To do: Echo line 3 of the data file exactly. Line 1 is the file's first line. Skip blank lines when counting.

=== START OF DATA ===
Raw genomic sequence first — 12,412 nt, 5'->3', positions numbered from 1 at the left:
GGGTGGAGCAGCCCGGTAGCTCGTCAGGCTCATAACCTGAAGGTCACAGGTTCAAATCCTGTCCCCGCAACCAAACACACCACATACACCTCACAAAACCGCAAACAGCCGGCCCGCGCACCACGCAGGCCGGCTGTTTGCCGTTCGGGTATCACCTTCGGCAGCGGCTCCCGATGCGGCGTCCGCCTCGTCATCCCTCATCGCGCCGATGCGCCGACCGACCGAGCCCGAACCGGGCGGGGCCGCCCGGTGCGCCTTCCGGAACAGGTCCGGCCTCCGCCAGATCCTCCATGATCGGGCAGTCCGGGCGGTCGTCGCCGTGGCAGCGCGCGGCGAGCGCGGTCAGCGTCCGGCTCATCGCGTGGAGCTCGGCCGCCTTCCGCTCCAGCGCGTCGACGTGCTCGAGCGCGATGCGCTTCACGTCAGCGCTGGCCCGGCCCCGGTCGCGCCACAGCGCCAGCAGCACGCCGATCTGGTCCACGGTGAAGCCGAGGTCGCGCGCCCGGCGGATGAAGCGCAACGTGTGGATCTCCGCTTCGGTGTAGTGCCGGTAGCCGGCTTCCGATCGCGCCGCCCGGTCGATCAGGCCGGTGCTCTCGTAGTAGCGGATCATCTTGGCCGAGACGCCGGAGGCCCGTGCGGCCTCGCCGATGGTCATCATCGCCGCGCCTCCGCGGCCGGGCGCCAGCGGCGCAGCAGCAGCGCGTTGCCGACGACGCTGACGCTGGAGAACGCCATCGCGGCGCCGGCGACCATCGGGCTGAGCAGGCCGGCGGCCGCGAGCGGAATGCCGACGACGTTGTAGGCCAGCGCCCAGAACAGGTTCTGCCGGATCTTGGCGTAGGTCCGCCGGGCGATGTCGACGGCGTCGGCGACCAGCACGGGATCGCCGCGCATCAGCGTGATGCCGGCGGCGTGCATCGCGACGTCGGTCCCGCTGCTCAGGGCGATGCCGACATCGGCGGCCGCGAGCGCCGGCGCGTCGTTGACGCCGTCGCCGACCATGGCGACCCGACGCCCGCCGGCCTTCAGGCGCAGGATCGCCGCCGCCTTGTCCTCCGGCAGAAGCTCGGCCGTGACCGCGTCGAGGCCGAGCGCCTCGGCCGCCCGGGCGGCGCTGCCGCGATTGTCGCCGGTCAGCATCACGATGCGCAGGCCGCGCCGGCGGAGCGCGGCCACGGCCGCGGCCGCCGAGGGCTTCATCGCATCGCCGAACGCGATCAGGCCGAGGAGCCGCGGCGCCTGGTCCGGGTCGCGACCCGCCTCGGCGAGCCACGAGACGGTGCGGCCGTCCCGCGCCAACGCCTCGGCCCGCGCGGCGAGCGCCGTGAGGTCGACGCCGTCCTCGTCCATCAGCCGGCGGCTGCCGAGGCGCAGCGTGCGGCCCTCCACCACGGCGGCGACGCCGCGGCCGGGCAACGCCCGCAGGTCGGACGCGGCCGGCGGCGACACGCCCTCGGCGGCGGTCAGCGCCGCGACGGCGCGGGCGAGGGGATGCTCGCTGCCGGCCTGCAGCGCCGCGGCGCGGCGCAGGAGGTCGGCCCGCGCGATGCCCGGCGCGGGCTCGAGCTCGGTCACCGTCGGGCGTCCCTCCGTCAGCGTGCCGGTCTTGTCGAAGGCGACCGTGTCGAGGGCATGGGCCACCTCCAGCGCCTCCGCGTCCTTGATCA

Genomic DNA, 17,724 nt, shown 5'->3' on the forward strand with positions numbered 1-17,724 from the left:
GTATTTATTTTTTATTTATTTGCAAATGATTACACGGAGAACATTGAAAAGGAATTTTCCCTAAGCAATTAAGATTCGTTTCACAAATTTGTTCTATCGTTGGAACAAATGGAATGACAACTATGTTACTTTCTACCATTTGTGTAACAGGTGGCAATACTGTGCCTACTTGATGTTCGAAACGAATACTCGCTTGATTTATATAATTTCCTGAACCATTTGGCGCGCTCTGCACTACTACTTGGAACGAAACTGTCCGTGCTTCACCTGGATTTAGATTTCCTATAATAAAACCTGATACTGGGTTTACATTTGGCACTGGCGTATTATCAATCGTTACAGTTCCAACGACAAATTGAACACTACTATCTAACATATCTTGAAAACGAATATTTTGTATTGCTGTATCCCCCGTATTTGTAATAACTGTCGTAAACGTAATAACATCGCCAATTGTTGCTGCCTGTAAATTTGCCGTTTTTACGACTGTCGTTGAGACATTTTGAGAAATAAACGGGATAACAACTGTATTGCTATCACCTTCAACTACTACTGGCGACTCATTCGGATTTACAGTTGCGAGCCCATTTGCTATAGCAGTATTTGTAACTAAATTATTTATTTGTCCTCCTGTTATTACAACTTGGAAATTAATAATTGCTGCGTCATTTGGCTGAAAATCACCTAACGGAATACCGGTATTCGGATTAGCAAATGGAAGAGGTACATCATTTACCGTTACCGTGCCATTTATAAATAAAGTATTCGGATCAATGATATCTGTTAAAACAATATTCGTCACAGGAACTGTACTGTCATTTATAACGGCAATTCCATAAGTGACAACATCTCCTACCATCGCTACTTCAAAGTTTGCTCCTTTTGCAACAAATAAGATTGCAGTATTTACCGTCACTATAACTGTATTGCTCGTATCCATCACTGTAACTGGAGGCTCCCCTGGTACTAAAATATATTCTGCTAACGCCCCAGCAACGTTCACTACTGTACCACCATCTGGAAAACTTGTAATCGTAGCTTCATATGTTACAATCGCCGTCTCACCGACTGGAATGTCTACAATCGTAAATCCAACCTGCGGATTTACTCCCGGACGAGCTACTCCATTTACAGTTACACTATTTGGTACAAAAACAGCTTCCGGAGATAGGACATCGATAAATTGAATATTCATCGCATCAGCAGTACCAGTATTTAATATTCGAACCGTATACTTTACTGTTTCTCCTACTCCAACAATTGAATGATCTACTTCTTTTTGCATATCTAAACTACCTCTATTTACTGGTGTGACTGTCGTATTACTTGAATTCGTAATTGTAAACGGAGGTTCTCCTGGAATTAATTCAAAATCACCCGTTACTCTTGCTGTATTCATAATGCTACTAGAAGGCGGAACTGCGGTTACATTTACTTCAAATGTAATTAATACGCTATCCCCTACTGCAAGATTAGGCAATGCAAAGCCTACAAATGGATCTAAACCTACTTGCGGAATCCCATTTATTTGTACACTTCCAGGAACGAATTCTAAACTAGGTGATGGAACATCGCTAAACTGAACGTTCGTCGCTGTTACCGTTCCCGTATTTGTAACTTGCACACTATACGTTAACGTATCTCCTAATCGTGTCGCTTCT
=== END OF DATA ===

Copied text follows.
Genomic DNA, 17,724 nt, shown 5'->3' on the forward strand with positions numbered 1-17,724 from the left: